We first broke this astonishing revelation in November 2016 with ‘1920s Brit ‘Fatally Infected’ All Government Climate Models.’ In that article we saw that:
“In 1922 Richardson devised an innovative set of differential equations. His ingenious method is still used today in climate models. But unbeknown to Richardson he had inadvertently relied upon unchecked (and fatally flawed) numbers supplied by another well-known British scientist, W. H. Dines.”
Alker, having sifted the historic papers believes Dines collaborated with Richardson to ‘smooth’ the numbers while Richardson was serving in France. Dines helped him rewrite the book after the war.
Napier Shaw, a British meteorologist famous for introducing the millibar metric into weather forecasting, helped finance Richardson’s work and was one of the very few to have read (and understood) the first version of his book. Shaw provided a review of Richardson’s book re-write that is so illuminating.
Shaw states the book is done by reference, and the reader would only understand it if they have hold of the right “jabberwocky”. In the vernacular of the time this indicates Richardson knowingly relied on a false paradigm, i.e. the greenhouse effect.
“I think Shaw was innocent as such, he was merely indulging this alternative paradigm to see where it went, even if he thought it was wrong. This is perhaps something Richard Lindzen may wish to explore; a copy of the first book should exist at Cambridge University press.”
Professor Lindzen will then be able to identify where the Dines/Richardson errors have led to the compounding of such errors in the work of Von Neuman and Charney, who Lindzen rightly points to in his recent ‘mea culpa’.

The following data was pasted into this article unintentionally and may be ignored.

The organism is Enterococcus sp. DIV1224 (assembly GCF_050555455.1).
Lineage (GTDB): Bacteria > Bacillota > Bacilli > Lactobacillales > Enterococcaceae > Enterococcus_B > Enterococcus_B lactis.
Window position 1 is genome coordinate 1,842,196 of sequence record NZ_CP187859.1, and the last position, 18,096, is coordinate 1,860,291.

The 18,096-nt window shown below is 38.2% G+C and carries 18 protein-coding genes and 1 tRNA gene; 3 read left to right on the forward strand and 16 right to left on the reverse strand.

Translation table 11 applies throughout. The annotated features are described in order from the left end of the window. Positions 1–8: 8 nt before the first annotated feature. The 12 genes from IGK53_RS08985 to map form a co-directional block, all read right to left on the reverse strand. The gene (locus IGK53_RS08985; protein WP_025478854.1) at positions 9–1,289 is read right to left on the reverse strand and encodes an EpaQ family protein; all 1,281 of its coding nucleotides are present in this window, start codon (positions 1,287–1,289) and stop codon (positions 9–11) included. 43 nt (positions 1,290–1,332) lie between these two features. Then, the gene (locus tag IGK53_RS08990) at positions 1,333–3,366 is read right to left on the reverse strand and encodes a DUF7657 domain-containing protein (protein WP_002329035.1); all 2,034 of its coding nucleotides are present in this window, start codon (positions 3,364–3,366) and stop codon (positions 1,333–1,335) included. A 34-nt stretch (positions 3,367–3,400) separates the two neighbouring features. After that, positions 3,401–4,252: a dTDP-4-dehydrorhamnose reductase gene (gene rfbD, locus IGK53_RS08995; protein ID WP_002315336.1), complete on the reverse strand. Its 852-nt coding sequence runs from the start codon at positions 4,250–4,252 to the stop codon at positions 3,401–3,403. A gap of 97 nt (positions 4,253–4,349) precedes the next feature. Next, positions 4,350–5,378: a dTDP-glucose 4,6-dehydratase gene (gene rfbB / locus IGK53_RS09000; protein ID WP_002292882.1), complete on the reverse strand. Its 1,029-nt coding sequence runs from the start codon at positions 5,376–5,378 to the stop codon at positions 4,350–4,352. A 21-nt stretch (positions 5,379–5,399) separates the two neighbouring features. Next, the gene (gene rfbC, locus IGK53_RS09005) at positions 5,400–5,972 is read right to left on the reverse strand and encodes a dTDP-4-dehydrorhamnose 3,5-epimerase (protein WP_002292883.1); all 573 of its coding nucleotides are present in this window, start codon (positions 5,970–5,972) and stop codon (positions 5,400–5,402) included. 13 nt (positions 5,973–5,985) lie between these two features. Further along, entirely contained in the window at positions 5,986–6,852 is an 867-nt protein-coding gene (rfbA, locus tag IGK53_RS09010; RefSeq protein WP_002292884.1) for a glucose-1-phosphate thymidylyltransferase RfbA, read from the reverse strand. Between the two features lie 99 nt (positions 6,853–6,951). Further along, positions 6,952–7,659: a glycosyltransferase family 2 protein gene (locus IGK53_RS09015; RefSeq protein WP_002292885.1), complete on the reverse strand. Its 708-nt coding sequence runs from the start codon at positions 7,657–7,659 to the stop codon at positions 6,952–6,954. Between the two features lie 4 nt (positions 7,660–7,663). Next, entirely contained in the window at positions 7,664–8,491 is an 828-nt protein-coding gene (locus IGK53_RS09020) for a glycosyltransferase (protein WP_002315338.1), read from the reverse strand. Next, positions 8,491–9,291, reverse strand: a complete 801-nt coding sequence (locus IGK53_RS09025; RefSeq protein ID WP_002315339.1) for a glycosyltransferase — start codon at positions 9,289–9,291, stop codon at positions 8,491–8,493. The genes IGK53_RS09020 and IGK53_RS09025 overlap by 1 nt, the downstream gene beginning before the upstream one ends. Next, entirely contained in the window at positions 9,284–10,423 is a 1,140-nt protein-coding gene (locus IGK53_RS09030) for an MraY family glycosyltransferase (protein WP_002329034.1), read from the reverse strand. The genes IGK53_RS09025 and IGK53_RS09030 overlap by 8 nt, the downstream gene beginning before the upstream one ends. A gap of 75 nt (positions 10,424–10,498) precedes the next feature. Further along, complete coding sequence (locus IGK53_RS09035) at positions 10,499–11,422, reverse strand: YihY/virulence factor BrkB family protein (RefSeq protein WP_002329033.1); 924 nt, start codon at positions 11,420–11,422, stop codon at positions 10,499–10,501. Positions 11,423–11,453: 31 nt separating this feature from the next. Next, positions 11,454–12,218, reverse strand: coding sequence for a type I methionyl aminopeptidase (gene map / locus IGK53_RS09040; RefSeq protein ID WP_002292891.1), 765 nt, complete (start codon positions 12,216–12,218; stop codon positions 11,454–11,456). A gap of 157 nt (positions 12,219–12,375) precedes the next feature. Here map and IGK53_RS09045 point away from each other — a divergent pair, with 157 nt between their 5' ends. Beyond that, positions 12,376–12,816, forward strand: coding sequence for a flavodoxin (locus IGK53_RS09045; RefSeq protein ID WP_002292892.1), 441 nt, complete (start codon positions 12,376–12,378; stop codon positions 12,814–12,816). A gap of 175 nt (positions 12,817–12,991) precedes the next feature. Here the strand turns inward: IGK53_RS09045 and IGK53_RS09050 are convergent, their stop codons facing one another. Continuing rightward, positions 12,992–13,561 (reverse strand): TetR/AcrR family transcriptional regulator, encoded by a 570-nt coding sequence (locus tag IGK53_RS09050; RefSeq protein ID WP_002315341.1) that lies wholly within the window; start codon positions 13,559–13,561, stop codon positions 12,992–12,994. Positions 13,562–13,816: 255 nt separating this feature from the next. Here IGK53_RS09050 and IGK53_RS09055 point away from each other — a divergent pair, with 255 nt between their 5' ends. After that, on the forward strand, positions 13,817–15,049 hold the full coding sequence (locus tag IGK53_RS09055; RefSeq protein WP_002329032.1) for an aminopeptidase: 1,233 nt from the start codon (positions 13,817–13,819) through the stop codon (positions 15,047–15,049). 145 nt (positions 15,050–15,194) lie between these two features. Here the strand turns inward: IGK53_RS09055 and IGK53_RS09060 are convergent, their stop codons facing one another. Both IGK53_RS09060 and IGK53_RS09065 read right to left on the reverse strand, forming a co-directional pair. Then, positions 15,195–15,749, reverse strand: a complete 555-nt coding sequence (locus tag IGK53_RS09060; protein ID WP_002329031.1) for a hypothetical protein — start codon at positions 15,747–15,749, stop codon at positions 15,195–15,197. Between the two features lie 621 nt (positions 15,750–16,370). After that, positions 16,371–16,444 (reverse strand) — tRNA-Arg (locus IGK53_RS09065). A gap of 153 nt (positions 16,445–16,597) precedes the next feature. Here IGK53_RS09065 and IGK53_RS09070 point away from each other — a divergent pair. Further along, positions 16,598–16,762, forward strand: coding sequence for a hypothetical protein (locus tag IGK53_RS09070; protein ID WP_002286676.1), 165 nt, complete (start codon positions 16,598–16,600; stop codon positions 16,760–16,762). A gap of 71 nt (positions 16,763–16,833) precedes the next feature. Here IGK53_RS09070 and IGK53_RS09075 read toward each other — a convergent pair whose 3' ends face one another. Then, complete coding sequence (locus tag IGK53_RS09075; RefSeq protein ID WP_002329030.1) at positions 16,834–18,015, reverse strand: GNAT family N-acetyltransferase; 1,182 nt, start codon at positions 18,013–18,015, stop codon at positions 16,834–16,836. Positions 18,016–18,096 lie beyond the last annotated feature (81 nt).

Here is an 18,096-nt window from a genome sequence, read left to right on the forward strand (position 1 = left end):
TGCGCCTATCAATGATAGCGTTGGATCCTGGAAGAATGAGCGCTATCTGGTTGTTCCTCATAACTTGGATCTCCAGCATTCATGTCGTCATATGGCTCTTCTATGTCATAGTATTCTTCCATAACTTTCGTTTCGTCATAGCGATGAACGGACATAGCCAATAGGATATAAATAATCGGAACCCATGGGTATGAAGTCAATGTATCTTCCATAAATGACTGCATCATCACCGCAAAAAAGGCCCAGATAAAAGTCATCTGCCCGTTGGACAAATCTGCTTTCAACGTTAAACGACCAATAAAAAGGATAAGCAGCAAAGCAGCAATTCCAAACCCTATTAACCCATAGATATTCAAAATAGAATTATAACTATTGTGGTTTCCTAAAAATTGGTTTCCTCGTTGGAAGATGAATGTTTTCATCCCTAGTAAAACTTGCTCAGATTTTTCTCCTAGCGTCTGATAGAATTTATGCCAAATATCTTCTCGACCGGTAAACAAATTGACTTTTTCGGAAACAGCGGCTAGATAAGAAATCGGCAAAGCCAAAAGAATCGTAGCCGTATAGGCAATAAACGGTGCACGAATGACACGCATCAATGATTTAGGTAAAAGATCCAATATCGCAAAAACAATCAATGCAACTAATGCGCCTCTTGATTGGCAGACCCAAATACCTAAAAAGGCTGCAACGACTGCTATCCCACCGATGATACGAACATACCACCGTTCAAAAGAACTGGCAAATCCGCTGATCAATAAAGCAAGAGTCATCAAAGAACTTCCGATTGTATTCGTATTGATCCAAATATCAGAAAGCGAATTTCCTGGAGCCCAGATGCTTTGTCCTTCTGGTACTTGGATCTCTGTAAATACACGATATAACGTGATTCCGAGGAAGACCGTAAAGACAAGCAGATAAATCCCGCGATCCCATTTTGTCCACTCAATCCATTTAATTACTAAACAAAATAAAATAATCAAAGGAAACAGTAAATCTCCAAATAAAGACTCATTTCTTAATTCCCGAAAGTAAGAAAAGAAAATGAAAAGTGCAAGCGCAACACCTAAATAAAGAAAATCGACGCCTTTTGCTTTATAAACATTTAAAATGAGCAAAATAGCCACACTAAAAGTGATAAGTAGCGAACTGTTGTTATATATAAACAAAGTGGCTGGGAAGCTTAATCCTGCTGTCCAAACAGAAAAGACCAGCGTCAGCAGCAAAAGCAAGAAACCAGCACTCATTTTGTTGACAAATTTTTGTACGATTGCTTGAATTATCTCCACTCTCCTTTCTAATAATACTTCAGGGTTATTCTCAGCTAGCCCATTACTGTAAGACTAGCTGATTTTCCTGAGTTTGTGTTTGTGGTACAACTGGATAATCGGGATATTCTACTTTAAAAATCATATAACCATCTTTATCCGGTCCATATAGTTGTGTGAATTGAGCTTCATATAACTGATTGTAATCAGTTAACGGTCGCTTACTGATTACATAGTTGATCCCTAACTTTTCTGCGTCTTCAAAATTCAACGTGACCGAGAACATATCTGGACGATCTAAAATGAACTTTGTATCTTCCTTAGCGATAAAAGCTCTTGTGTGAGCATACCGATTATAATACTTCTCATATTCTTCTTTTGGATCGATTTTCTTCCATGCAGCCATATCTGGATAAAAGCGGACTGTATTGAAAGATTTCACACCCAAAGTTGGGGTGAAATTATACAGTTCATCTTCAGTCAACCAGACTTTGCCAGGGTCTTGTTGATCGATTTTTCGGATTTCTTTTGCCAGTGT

Von Newman and Charney both reduced the number of atmospheric layers in their versions of the models when they fed them into the first modern computers. We know both men were unquestioning of the reputations of Richardson and Dines and we see nowhere any dispute of the fudging made by their Brit predecessors.
From this point forwards in climate science it was critical to get scientists to re-frame the water cycle as a positive feedback, contrary to the pre-existing consensus, when it was widely accepted as a negative response. We now see more scientists recognising this ‘error’ since Charney because actual observations of atmospheric water vapor show a negative feedback on global temperature. Professor Murry Salby and others are now finding this issue critical. Prominent climate scientist Dr Judith Curry‘s reaction to Salby’s findings in the matter was “Wow! This could revolutionize [climate] science. ”
Jumping forward to the 1980’s and the big brouhaha began with NASA’s James Hansen’s presentation to the US Congress Alker adds:
“At that time Hansen did not know what the models calculated, hence he took Miskolczi to NASA to find out for him. He did and the brilliant Miskolczi became the first to systematically unpick the layers of incompetence and fudgery.”
For that Miskolczi was ‘rewarded’ by an unceremonious removal from NASA and thereafter languished in the wilderness pursuing his own climate research.
“How do you cure a sick unicorn? Any way you want to, a unicorn is imaginary. The problem is to get the public to believe they have a [climate] unicorn they care about and that it is sick.”
Professor Lindzen can justifiably point to the growing body of peer-reviewed papers proving lower climate ‘sensitivity’ to carbon dioxide to signal a full review among his peers. Then he and other respected climate experts may be emboldened to put the mistakes of Richardson, Dines, Charney, the IPCC, Von Neuman and Hansen et al. under the microscope.